Set in the surprisingly untapped world of dockyards and smuggling, Contraband is essentially just another ‘one last job’ film that we’ve all seen before. A remake of Icelandic thriller Reykjavik-Rotterdam, the film stars Mark Wahlberg as Chris Farraday, a legendary smuggler who’s gone straight and lives out in the suburbs with wife Kate (Kate Beckinsale) and their two kids.
Chris’ peaceful retirement is rudely interrupted when a smuggling job goes wrong and Kate’s brother Andy (Caleb Landry Jones) lands in some deep trouble with local drug smugglers lead by Tim Briggs (Giovanni Ribisi). With Andy owing Briggs a substantial debt, Chris gets involved and assembles his old crew for his comeback job, smuggling counterfeit bills from Panama, while leaving best buddy and former partner in crime Sebastian (Ben Foster) to look after his family.
In shifting the action from Iceland to the New Orleans docks, director Balthasar Kormakur (star of the original) has a colourful backdrop for the film as well as sprawling sets that give the impression the film cost a lot more than it’s relatively modest $30 million budget. Curiously – and thankfully – most of the actors avoid attempting a ‘N’awlins’ accent though a couple do, most notably Giovanni Ribisi who gives the kind of mugging, over egged performance that someone really should’ve reigned in.
Not so offensive to watch is Mark Wahlberg, a solid and dependable screen presence who’s instantly identifiable and easy to root for, despite Chris’ criminal past. As recovering alcoholic Sebastian, Ben Foster is also impressive. Though outwardly straight and reliable, Foster hints at something shady going on beneath the surface with a subtlety lacking in the script, which continually drops in signs of his upwardly mobile lifestyle in the form of his mid-makeover apartment.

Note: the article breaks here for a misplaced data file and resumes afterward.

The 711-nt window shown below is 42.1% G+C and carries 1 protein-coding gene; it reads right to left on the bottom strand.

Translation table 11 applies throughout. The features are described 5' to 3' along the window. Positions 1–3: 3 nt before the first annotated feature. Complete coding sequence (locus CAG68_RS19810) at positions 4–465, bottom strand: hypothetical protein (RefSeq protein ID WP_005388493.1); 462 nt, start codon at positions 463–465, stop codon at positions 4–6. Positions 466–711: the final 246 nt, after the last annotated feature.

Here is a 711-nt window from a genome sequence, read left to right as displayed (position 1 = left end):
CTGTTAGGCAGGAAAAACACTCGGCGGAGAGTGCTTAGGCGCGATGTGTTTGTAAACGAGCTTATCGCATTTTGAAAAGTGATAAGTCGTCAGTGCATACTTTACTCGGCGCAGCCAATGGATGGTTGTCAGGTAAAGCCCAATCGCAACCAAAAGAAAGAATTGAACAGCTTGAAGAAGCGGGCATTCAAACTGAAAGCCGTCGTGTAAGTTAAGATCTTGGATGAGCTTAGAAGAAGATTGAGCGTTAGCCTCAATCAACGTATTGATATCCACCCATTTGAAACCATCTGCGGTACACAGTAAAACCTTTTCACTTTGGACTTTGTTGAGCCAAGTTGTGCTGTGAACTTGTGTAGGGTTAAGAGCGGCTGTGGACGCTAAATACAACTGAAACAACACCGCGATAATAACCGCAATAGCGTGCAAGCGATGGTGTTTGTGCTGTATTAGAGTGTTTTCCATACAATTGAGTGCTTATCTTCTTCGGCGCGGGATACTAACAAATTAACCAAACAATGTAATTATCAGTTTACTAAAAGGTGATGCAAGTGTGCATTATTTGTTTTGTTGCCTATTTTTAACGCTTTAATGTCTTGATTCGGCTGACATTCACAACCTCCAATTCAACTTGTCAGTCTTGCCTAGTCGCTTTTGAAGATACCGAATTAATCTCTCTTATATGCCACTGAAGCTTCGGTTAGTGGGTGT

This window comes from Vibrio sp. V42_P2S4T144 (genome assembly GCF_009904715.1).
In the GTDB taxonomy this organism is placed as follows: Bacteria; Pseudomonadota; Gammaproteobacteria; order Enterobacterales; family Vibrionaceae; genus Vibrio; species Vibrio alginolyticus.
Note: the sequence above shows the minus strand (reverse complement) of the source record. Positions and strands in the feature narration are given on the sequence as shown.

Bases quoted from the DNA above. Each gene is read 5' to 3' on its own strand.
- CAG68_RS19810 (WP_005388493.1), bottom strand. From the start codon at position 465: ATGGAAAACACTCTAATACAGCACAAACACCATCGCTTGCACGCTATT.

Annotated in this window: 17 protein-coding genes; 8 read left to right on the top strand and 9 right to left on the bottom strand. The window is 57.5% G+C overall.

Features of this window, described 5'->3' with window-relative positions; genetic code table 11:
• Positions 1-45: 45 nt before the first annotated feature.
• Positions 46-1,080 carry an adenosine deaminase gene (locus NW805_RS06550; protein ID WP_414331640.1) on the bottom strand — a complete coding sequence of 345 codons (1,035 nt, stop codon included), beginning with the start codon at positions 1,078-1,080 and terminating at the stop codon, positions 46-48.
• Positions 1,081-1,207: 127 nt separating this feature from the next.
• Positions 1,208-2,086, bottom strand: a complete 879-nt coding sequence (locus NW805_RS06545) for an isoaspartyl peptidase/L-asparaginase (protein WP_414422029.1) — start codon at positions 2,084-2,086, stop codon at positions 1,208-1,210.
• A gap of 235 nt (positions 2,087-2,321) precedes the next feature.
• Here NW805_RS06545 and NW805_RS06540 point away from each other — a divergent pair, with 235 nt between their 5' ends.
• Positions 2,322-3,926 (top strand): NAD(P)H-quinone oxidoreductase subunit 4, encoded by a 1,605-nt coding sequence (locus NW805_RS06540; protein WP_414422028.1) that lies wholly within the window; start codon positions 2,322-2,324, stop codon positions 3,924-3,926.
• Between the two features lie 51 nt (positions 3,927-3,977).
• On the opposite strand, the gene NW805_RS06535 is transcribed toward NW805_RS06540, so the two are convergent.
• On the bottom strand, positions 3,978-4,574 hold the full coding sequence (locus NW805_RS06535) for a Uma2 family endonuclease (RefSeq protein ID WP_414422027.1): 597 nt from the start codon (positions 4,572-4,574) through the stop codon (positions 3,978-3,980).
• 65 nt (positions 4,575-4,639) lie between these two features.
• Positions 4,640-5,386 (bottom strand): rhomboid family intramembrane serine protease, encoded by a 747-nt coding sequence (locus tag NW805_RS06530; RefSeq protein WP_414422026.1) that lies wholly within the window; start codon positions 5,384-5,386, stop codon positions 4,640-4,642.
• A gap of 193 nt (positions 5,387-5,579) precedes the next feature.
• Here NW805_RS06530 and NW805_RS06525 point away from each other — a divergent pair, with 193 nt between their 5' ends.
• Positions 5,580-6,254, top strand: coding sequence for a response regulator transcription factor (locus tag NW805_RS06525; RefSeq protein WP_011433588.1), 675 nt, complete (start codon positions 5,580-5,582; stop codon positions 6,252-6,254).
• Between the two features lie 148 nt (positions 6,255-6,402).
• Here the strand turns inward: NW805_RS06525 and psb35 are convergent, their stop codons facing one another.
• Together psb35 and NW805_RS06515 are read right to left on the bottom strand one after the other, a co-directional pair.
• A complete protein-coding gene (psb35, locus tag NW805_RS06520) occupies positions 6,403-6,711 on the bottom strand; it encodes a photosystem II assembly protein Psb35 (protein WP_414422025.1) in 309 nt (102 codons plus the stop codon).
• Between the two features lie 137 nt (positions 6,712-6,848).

With a few Icelandic features behind him, Kormakur makes the leap to Hollywood fairly effectively. Using a lot of fast cuts and shaky cam, he maintains a jittery, nervous tone throughout while keeping the action moving at a brisk enough pace to avoid any lag. The most entertaining segment of the film comes during the crew’s stop off in Panama to collect the counterfeit money. Kormakur ramps up the tension here as Chris and accomplice Danny (Lukas Haas) have to procure the bills and make it back to the ship before it leaves for New Orleans. Their plan inevitably hits a snag when they encounter loose-cannon drug dealer Gonzalo (an excellent Diego Luna) and find themselves in the midst of a botched robbery.
The film’s ending is packed with a few too many big contrivances but seems to fit and provides a satisfactory outcome for each character, wrapping everything up neatly. Though Kormakur and Wahlberg provide sufficient tension and thrills throughout, Contraband is still a fairly run of the mill, predictable thriller. There’s nothing really bad here – other than maybe Ribisi’s performance – but also nothing particularly memorable either, leaving a film that’s a steady, workmanlike genre film that’s a fun watch at the time but the lack of invention of panache make it ultimately forgettable fare.